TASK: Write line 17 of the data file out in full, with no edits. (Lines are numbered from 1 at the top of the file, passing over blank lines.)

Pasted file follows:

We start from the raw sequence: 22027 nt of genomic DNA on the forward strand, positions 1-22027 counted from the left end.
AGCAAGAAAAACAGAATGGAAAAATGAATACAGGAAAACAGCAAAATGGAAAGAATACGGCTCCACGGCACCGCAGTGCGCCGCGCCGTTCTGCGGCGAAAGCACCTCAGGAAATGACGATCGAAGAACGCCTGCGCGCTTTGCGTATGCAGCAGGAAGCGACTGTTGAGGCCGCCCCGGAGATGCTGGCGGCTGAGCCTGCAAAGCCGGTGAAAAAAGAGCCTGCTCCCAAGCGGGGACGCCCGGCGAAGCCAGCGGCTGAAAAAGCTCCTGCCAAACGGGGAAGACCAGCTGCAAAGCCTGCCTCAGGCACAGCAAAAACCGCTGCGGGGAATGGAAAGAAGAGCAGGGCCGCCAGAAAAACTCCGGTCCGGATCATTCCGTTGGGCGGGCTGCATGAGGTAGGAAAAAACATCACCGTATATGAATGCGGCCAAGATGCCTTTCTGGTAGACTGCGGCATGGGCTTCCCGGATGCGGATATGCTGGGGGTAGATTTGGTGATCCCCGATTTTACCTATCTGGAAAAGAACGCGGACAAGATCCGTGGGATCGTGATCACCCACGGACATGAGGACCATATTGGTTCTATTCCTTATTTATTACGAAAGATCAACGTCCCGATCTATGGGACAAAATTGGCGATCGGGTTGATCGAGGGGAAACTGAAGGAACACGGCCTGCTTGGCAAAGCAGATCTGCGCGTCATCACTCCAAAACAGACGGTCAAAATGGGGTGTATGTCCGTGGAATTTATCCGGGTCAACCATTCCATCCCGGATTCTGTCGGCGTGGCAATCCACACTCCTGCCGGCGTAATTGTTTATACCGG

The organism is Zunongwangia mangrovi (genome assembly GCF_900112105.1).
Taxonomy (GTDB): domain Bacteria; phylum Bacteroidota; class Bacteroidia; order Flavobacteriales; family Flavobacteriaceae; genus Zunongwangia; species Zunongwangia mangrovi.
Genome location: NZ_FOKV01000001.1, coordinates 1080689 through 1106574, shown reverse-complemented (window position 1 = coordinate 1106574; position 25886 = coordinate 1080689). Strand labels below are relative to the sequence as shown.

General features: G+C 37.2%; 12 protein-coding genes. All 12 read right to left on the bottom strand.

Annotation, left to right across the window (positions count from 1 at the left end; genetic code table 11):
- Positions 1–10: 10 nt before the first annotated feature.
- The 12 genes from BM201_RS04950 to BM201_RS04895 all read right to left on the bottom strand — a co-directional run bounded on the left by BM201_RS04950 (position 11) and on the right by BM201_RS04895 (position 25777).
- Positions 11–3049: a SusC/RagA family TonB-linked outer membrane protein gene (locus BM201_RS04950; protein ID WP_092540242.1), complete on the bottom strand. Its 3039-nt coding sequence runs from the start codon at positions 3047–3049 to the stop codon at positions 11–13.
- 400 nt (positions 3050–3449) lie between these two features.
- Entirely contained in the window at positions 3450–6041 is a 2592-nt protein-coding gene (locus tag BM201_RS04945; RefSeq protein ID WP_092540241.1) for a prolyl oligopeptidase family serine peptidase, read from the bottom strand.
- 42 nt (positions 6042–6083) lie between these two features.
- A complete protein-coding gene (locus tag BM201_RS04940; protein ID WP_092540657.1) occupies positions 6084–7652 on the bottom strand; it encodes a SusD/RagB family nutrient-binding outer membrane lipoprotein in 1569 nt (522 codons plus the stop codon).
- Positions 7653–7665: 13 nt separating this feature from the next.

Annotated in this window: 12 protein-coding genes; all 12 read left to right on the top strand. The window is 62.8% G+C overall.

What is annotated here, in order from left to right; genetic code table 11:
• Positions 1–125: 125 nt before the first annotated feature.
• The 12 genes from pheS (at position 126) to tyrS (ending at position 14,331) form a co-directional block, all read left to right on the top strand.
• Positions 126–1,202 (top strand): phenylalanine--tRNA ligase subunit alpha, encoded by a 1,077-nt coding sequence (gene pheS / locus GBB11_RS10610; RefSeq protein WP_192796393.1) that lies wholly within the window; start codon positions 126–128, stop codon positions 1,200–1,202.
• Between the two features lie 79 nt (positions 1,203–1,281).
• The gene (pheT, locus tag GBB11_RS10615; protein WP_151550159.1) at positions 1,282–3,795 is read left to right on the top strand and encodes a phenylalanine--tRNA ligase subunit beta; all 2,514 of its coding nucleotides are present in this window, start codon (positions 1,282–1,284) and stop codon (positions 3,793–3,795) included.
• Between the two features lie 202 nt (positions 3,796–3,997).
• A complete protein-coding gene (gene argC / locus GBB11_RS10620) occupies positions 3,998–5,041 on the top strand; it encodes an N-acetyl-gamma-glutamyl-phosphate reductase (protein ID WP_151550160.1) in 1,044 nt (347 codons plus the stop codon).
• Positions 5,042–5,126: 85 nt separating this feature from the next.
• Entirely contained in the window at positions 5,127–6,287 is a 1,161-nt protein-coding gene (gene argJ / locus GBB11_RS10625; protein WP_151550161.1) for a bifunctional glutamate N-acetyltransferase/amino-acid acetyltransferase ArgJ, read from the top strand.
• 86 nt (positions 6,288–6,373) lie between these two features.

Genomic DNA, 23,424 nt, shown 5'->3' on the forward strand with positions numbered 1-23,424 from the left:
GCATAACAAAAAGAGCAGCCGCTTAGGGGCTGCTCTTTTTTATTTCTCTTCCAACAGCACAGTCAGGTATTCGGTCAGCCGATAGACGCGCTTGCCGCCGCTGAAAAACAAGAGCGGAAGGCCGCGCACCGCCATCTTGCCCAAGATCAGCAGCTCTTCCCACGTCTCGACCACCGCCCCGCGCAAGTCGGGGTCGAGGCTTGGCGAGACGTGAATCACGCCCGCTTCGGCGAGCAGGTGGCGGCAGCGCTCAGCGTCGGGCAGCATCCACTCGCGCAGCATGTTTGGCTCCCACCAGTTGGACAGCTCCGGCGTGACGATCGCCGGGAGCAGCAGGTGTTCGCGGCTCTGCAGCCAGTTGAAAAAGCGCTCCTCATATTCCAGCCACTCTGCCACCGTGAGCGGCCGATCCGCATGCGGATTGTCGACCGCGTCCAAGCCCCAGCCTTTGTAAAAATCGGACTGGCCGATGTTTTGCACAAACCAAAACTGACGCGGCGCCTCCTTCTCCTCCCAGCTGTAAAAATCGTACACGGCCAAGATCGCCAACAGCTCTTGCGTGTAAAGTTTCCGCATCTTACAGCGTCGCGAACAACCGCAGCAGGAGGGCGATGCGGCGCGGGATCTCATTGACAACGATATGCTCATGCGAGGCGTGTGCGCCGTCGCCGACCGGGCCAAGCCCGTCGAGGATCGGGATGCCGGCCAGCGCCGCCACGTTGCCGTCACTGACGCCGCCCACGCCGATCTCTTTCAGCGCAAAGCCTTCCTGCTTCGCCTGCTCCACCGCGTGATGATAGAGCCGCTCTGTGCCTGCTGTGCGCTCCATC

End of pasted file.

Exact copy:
What is annotated here, in order from left to right; genetic code table 11: